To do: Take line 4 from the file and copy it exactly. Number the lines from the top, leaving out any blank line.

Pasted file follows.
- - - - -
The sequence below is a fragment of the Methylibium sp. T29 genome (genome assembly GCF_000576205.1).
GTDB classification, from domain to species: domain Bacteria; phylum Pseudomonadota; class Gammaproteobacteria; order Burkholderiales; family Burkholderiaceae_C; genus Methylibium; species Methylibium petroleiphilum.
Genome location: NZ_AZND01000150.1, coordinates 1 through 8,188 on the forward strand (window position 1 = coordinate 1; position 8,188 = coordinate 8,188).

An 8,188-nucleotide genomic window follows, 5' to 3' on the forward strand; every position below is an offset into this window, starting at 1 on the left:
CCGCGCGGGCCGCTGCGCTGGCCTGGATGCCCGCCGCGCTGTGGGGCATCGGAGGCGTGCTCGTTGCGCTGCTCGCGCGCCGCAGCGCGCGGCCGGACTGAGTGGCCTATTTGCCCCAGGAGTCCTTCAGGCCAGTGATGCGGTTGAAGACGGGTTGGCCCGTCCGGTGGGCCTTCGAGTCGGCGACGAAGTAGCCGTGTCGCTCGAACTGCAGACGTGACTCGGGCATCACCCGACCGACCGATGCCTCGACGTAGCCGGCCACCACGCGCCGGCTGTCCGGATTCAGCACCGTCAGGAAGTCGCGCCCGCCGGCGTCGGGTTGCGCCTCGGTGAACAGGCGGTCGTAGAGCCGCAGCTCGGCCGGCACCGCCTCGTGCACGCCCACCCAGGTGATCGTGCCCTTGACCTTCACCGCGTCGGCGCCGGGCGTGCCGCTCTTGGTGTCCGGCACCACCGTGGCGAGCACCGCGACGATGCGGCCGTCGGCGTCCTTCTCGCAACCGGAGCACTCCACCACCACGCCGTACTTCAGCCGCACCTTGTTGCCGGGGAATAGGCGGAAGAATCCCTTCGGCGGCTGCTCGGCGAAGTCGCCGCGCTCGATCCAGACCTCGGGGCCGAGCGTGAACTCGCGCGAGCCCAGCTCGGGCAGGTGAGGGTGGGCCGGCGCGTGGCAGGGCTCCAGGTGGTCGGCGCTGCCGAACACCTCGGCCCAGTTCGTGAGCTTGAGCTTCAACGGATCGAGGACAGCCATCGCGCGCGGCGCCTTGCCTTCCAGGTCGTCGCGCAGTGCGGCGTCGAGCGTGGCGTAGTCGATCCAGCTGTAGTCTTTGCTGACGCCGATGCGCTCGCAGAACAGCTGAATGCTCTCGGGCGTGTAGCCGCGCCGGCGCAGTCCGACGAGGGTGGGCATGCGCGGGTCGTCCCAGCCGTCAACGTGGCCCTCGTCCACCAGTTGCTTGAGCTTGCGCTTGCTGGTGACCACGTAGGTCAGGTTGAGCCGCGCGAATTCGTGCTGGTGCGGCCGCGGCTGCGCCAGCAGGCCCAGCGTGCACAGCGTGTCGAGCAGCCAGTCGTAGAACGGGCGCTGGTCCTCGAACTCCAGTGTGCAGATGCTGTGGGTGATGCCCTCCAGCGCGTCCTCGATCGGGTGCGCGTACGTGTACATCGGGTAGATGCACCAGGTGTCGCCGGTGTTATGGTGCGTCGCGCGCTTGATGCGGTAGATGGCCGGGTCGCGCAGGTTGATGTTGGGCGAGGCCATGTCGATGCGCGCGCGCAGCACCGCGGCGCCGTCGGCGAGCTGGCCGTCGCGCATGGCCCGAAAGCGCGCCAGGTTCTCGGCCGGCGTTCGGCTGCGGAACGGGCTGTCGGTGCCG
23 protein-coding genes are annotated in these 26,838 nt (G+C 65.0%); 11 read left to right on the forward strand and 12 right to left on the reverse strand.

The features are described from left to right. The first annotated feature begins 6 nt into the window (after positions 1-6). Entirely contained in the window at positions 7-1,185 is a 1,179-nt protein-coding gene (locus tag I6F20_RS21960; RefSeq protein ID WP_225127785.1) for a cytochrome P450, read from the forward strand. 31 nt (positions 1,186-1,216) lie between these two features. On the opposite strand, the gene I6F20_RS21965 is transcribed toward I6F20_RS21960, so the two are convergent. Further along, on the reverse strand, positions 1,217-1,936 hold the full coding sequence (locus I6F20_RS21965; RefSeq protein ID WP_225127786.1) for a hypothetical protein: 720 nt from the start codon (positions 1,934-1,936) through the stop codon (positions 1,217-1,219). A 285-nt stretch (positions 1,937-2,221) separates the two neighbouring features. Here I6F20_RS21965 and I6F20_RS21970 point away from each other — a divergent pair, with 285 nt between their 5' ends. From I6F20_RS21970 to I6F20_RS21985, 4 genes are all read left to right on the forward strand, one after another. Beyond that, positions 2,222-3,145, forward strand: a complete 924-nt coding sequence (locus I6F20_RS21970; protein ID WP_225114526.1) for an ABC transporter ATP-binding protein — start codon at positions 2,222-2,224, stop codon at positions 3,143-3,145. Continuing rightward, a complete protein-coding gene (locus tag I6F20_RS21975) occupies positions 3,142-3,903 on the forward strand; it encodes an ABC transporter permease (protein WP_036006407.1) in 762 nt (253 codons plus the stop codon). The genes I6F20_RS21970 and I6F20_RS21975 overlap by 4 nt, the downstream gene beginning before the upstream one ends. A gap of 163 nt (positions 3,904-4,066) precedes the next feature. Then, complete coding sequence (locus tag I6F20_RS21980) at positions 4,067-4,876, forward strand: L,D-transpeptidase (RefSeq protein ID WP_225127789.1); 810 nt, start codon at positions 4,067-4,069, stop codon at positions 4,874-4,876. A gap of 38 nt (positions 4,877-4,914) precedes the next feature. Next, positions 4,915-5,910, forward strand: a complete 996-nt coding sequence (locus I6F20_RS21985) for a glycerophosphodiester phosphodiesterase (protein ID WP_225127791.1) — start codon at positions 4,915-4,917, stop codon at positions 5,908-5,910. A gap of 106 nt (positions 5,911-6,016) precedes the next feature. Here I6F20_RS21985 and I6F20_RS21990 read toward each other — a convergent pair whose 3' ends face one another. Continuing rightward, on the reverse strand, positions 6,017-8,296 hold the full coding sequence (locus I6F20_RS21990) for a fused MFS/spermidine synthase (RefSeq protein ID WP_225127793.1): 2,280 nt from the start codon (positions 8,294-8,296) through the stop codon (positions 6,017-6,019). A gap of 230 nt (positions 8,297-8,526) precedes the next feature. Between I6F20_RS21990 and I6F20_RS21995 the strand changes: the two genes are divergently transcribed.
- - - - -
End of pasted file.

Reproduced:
An 8,188-nucleotide genomic window follows, 5' to 3' on the forward strand; every position below is an offset into this window, starting at 1 on the left: